Challenges Facing Health Profession

Discuss two challenges facing the health professions. What are two policies that would address those challenges? What are the politics of those policy recommendations, if any? You may write about the health professions in general or choose a specific health profession to write about. Make clear in your entry if they are policies already adopted; proposed or under consideration; and/or ones that you would recommend”

While today is a time of growth, it is also a time of growing pains. The healthcare industry in the country is facing many challenges ahead in 2021. The most prominent challenges that the health care system faces is: service integration, service quality, internet connected medical device security, and publicly sustainable pharmaceutical pricing. The greatest challenge is improving healthcare quality of care while reducing cost. This issue can be solved by using intelligently leveraging clinical information for predictive analytics, precision medicine and population health analytics (Balasubramanian & Gallagher, 2019). Medical technology innovations continue to produce radical service delivery advancements. However, it will take some time before these advancements reach their full potential.

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There is a problem with information and service integration. The medical community welcomes big data advancement but implementation is not as fluid. Non-relational databases merge patient information from many sources, providing actionable metrics. Relational databases cannot efficiently manage unstructured information, such as clinical notes and transcripts. Very few care providers are able to transition from relational to non-relational databases using traditional electronic health records. Non-relational databases are able to fully exploit all recorded patient information despite the format. Some patients are not willing to share their medical information making non-relational databases hard to implement. Because of this limited information, drug manufacturers waste immeasurable expenses on research and development, which is passed on to consumers in the drugs’ prices. It is important to educate patients on how information sharing reduces costs and helps develop a more personalized service delivery plan.

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Another challenge is effective payment model discovery and implementation. Insurers and benefactors have recently instituted new payment models that use financial incentives that hinge on patient outcomes rather than service quantities. The incentives include bundled payments, global payments and shared savings. These incentives are the primary cause of high healthcare expenses in the US. Insurers simply pay for services rendered, patient advocates believe that traditional models incentivize care providers to provide quantity rather than quality health care. These providers receive disbursements directly; they are not keen to work collaboratively with others. This leads to increased expenses and unsatisfactory patient experiences (Robiner, 2006).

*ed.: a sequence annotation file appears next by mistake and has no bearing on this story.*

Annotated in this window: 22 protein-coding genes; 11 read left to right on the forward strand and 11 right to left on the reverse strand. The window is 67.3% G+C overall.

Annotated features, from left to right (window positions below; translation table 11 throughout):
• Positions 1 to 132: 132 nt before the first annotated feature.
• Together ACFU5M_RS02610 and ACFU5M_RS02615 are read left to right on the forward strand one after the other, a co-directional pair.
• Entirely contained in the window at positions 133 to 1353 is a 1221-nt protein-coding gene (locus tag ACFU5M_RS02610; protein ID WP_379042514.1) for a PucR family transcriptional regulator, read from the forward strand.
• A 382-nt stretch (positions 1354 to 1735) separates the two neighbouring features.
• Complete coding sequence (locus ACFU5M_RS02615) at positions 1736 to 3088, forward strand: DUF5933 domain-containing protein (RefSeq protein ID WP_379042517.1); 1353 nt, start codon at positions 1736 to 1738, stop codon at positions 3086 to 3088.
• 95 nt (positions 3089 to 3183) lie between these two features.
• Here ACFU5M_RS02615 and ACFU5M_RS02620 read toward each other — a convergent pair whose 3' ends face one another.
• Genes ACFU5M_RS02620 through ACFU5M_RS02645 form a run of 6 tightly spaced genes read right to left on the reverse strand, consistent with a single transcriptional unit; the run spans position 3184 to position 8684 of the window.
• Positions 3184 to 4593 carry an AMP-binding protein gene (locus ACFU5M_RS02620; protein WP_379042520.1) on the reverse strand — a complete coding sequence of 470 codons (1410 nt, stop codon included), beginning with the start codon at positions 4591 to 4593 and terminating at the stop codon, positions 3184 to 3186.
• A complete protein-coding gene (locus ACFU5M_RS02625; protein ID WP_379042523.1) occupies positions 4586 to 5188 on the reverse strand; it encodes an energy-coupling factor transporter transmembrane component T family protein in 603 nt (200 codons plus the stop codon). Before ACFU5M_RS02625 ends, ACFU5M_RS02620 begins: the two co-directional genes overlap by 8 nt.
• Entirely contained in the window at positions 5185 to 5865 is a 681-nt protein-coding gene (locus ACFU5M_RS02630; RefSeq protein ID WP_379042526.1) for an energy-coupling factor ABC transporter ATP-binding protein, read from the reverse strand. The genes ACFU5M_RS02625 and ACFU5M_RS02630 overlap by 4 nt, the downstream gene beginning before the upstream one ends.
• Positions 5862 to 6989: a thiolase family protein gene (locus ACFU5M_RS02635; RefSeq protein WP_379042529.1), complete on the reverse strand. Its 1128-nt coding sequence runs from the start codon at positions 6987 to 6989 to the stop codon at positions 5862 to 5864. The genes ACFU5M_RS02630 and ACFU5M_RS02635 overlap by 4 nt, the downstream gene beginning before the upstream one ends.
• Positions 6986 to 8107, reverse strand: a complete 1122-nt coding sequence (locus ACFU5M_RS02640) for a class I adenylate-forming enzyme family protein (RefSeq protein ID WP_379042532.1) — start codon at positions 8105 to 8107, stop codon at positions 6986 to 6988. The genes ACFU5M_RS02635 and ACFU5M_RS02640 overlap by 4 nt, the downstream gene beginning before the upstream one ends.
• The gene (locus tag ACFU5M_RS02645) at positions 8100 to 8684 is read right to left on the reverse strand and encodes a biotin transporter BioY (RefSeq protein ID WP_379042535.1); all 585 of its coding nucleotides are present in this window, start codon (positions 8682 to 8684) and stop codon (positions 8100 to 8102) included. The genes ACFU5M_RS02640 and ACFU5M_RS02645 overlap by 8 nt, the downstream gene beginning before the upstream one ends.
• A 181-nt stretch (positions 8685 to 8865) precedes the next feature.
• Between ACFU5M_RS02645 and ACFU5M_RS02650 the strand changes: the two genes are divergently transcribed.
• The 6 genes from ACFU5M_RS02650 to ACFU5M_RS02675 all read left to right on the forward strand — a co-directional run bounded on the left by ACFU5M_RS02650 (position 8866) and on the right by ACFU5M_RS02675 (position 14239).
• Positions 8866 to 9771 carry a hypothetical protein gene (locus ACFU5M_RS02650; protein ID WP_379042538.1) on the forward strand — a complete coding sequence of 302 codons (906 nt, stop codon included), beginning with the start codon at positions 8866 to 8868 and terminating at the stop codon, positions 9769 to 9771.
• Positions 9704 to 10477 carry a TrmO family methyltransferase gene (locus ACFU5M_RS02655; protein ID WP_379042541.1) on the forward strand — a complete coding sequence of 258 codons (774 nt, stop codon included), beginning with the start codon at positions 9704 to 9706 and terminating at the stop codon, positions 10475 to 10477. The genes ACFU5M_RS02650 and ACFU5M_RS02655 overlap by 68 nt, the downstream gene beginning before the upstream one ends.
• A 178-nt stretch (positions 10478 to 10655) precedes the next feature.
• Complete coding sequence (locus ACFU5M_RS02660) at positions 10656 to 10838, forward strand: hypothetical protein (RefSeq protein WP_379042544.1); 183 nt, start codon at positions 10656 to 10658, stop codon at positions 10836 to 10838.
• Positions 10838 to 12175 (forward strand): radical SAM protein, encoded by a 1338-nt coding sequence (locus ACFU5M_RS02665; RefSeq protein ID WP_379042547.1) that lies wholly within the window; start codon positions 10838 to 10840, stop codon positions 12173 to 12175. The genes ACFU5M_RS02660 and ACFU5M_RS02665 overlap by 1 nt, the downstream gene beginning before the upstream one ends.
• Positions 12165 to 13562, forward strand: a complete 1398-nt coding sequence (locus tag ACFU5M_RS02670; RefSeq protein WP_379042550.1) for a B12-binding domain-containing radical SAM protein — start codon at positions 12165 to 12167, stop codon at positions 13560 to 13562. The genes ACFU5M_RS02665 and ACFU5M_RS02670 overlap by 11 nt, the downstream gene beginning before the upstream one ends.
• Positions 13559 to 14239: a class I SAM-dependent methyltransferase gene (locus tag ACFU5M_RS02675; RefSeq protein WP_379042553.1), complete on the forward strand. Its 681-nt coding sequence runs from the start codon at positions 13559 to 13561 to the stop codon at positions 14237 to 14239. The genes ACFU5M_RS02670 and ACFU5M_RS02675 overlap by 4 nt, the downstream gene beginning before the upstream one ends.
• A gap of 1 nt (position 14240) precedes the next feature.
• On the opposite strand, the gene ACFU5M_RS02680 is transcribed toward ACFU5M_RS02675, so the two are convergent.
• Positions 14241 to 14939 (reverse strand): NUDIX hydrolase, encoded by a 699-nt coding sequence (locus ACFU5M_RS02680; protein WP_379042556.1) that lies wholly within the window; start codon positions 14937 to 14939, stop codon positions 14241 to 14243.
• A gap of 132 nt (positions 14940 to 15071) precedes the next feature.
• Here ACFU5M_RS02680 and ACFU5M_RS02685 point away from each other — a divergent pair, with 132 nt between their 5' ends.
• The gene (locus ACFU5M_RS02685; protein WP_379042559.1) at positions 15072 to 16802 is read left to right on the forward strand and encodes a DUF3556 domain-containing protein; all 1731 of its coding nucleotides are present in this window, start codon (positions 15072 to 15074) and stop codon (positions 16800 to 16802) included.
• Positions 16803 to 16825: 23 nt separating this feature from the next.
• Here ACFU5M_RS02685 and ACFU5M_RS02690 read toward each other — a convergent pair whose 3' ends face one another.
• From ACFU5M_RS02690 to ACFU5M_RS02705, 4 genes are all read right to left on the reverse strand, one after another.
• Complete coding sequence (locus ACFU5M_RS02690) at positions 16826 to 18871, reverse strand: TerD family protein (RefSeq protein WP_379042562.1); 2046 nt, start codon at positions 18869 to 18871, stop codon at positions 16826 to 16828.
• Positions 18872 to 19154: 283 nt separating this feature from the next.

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The good news is, new payment models seek to alleviate these problems. Medicare serves as a proving ground for the new models. The organization improves, tests and implements new payment models to improve patient outcomes and decrease costs. The shared savings model has gathered more attention among care providers. The most effective model is using the Accountable Care Organizations (ACOs). In this policy, these healthcare groups take responsibility for improving patient outcomes and reducing costs. This approach encourages providers to coordinate services and uniformly promote preventive practices. There is a problem with the urge to search for a win-win outcome with pharmaceuticals. Patients, insurers and regulators keep complaining about the exorbitant drug prices.

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The new policies require that these manufactures have to substantiate their pricing. These enterprises are also under scrutiny from the public, insurers, and pharmaceutical value assessment groups. Some pharmaceutical executives advocate for fair pricing and feel that insurers should reward organizations prescribing new, cost-effective drug treatments (Kreitzer & Meeker, 2009). Many groups have been formed to evaluate and monitor drug pricing. Each group uses its own formula to measure price traits by using parameters such as: economic viability, effectiveness, patient outcomes, and toxicity. Legislators are calling on drug prices determined strictly by manufacturing costs, which will significantly decrease medication fees.

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